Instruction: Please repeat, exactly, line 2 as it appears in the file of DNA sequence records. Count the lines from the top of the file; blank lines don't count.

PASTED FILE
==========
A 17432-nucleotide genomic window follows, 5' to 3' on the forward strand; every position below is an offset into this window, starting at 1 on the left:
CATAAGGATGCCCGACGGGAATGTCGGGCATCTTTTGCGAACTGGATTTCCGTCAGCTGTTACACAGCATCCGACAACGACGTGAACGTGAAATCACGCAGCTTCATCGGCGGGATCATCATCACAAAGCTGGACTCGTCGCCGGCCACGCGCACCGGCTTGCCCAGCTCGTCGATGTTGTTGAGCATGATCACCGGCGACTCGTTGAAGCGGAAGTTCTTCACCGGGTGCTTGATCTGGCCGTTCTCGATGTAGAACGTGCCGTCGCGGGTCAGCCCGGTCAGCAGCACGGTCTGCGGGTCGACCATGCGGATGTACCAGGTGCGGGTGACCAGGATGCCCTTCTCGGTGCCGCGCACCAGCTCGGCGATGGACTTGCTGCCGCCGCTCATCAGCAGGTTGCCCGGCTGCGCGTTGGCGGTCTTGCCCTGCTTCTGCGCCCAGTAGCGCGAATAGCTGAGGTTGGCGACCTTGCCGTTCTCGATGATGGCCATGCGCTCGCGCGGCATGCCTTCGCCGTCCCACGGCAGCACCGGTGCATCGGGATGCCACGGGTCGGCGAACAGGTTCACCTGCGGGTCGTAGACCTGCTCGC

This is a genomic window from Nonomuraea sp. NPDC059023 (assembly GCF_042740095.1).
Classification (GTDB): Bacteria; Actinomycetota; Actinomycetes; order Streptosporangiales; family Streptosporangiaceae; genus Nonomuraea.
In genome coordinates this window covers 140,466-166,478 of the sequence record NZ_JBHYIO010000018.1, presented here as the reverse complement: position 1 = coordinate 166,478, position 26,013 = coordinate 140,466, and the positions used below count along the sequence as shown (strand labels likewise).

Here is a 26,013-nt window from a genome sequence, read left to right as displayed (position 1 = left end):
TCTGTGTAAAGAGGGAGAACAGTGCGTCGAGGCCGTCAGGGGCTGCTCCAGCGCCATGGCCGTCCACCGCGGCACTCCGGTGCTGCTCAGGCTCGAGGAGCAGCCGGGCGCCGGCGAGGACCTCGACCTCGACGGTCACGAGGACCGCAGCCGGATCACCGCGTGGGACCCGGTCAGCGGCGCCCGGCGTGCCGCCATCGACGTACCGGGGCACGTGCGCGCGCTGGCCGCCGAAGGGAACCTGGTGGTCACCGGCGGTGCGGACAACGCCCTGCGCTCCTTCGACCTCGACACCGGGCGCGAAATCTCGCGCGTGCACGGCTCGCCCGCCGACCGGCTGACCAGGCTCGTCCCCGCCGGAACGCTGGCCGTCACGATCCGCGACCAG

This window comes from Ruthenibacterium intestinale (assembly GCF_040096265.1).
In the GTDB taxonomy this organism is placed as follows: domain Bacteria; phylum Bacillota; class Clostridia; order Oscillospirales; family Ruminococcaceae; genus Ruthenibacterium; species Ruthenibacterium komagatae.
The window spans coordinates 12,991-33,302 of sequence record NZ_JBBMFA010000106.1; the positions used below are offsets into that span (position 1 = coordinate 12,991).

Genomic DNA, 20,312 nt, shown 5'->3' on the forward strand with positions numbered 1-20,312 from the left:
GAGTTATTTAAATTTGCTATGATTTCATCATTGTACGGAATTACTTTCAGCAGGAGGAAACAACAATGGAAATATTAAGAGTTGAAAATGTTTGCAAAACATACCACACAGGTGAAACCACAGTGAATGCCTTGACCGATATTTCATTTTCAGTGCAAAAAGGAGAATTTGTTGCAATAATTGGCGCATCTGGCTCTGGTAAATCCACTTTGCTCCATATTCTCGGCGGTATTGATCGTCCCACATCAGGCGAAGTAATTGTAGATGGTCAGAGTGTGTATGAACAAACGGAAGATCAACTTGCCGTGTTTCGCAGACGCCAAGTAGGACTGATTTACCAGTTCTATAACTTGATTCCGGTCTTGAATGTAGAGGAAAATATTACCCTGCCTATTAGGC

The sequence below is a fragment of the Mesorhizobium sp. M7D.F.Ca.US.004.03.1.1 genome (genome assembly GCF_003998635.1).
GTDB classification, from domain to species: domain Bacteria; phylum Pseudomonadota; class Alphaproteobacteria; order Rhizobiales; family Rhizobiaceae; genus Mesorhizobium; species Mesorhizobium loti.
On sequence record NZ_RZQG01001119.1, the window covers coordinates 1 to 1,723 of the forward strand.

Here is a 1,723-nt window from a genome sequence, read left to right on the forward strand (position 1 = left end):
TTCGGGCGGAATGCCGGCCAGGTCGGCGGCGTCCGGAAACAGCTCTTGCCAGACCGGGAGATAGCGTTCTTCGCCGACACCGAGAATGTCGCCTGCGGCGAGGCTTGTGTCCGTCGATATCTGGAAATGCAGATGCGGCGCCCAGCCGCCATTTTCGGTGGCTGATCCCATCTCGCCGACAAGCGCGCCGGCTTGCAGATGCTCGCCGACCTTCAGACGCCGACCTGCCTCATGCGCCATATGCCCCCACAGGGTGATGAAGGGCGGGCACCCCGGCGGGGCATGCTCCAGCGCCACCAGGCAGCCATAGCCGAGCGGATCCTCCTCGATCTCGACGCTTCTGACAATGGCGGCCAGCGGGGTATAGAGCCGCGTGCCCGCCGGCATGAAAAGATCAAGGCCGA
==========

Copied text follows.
CATAAGGATGCCCGACGGGAATGTCGGGCATCTTTTGCGAACTGGATTTCCGTCAGCTGTTACACAGCATCCGACAACGACGTGAACGTGAAATCACGCAGCTTCATCGGCGGGATCATCATCACAAAGCTGGACTCGTCGCCGGCCACGCGCACCGGCTTGCCCAGCTCGTCGATGTTGTTGAGCATGATCACCGGCGACTCGTTGAAGCGGAAGTTCTTCACCGGGTGCTTGATCTGGCCGTTCTCGATGTAGAACGTGCCGTCGCGGGTCAGCCCGGTCAGCAGCACGGTCTGCGGGTCGACCATGCGGATGTACCAGGTGCGGGTGACCAGGATGCCCTTCTCGGTGCCGCGCACCAGCTCGGCGATGGACTTGCTGCCGCCGCTCATCAGCAGGTTGCCCGGCTGCGCGTTGGCGGTCTTGCCCTGCTTCTGCGCCCAGTAGCGCGAATAGCTGAGGTTGGCGACCTTGCCGTTCTCGATGATGGCCATGCGCTCGCGCGGCATGCCTTCGCCGTCCCACGGCAGCACCGGTGCATCGGGATGCCACGGGTCGGCGAACAGGTTCACCTGCGGGTCGTAGACCTGCTCGC